I hope that the naval training that the Royal Navy carries out in Iraq will recognise that Iraq intends either to double or to treble the size of its navy in one year. That is rather a tall order. The Iraqi navy will still be a navy of small size, but it is important that we have a mission that is large enough, strong enough and of a high enough quality to be able to ensure that that transition works and works well.

I would be grateful if either the Minister in his reply or somebody in a letter could tell me whether the order for ships that was originally made from Malaysia by the
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Iraqis remains on foot or whether it has been cancelled. If it has been cancelled, as I fear it may have been, it would be good to know, from a naval point of view, what size the Iraqi navy will be, in view of the importance of the task that it will be undertaking.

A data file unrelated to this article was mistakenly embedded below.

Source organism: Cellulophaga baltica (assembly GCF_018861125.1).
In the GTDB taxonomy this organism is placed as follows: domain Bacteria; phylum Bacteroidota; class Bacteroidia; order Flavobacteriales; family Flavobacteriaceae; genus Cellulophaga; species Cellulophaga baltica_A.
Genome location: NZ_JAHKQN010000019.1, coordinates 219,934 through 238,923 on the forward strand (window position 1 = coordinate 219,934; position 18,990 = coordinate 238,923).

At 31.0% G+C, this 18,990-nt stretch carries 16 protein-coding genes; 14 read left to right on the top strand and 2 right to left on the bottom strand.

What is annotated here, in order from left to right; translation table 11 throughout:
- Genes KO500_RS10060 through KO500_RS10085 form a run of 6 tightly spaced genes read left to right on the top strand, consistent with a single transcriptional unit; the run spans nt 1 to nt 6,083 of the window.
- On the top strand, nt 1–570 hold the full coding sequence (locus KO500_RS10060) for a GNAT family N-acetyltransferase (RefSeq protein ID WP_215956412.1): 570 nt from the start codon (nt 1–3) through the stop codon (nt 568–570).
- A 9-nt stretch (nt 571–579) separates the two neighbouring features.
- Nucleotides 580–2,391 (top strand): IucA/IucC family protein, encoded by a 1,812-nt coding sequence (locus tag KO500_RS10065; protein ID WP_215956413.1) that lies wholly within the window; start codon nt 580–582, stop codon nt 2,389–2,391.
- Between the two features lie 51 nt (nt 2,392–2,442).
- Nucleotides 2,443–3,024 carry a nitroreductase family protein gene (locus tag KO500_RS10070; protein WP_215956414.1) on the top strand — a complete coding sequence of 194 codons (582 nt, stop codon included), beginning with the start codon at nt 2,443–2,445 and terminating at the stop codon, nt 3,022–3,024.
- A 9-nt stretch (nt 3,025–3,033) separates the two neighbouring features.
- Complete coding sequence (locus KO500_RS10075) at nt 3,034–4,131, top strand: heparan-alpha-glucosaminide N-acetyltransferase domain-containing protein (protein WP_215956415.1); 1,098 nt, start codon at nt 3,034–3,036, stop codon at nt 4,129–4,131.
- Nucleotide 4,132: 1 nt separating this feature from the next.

In conclusion, I would like to read a couple of sentences from a briefing that the Iraqis themselves gave us for this debate. The fact that they are looking beyond the shores of their country to what is happening in other Parliaments is also a welcome development. What the Iraqis say is this:

Even as an aspiration, that is a fantastic thing to say, and it is a tribute to the Iraqis. It is also a tribute to those British men and women who have sacrificed so much and achieved so much in order to allow the Iraqis to have that aspiration.